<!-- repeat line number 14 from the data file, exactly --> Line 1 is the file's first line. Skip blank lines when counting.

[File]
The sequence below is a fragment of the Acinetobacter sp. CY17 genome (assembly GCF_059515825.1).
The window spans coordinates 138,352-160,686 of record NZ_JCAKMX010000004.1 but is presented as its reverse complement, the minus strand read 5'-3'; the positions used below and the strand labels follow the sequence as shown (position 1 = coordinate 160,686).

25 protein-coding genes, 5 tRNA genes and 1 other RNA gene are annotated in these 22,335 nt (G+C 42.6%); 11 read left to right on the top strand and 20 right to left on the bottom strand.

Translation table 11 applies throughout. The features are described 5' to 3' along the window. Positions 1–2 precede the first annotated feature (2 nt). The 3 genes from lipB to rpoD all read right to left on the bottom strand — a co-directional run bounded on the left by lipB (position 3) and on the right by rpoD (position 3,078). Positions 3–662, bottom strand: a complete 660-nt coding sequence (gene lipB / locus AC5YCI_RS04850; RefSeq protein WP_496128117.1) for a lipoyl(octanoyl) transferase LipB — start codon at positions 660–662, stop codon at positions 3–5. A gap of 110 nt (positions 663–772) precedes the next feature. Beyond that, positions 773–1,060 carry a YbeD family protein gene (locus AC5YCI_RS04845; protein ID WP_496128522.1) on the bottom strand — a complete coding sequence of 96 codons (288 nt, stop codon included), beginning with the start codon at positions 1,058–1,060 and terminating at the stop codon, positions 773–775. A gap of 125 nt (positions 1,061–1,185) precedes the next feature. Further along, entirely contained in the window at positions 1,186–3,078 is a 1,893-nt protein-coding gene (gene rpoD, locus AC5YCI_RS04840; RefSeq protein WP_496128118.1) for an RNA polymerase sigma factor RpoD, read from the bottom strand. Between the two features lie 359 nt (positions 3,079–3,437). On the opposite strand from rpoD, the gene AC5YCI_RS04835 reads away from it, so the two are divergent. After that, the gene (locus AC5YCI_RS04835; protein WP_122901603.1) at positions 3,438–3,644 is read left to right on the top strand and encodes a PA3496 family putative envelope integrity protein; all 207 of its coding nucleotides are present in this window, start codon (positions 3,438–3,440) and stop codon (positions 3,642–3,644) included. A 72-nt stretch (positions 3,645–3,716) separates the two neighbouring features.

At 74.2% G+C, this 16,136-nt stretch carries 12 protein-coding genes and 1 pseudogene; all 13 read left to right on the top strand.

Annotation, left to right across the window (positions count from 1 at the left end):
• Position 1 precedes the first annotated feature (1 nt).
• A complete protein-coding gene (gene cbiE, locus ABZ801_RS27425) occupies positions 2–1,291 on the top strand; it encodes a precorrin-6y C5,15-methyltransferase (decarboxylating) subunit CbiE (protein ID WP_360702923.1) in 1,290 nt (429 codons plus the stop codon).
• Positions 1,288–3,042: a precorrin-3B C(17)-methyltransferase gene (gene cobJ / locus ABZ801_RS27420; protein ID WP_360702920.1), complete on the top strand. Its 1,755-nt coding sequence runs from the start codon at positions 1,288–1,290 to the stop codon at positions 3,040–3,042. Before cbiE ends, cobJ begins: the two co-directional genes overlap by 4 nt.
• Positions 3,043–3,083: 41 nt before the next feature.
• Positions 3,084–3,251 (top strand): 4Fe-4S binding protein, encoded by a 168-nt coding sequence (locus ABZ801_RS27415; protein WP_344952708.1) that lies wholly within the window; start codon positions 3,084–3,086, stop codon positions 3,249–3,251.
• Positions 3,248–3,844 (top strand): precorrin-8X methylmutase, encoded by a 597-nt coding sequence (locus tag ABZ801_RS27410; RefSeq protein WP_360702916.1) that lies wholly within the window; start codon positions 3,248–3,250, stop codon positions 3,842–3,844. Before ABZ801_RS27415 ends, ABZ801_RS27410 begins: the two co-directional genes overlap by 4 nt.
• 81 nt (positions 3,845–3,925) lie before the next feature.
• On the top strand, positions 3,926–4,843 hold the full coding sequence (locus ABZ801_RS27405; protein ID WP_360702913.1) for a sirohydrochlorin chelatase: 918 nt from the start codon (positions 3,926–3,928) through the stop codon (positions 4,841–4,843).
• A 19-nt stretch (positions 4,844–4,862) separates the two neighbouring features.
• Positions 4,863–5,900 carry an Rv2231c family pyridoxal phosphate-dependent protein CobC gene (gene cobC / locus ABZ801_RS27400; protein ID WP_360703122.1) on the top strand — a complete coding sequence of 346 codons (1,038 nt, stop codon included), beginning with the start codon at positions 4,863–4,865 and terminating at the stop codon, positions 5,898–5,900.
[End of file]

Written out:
• On the top strand, positions 3,926–4,843 hold the full coding sequence (locus ABZ801_RS27405; protein ID WP_360702913.1) for a sirohydrochlorin chelatase: 918 nt from the start codon (positions 3,926–3,928) through the stop codon (positions 4,841–4,843).